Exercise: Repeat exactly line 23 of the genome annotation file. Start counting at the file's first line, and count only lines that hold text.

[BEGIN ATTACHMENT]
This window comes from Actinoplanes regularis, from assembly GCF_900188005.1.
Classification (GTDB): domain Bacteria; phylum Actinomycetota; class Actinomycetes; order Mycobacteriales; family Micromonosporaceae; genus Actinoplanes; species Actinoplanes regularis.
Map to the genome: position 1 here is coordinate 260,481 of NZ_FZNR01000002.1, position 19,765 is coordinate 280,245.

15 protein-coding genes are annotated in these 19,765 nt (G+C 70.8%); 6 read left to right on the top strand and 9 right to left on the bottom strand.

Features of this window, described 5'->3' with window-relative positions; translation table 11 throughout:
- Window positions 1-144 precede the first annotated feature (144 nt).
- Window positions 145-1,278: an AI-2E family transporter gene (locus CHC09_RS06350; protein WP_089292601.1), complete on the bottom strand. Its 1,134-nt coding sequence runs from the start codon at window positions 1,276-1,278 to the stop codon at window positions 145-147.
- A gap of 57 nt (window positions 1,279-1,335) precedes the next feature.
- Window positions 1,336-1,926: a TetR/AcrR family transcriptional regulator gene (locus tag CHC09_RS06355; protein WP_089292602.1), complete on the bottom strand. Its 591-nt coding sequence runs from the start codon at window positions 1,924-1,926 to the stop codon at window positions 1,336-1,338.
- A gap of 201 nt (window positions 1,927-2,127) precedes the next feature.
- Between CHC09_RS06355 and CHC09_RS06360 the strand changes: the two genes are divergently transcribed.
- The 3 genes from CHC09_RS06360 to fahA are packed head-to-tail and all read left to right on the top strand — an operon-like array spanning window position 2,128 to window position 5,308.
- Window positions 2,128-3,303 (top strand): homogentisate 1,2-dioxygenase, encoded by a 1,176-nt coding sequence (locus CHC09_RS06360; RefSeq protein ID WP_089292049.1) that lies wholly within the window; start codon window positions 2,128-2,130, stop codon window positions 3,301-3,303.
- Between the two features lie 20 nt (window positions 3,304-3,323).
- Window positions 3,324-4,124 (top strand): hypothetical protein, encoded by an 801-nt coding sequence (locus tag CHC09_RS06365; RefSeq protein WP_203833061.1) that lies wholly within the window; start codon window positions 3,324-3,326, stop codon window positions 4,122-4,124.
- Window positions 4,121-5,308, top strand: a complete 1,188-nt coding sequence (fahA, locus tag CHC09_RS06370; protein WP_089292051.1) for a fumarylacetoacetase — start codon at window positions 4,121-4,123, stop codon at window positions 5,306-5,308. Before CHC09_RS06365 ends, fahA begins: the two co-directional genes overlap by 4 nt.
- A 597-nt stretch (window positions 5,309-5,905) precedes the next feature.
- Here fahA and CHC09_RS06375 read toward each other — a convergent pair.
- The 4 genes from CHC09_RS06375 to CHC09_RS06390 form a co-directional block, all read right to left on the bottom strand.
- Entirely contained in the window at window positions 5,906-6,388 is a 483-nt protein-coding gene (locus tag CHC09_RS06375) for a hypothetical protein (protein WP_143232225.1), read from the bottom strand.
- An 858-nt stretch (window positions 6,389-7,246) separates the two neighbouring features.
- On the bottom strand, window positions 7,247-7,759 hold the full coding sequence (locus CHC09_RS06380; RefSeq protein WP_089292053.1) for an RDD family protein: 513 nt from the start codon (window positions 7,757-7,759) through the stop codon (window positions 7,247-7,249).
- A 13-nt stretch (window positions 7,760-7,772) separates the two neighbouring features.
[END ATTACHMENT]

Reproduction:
- A 13-nt stretch (window positions 7,760-7,772) separates the two neighbouring features.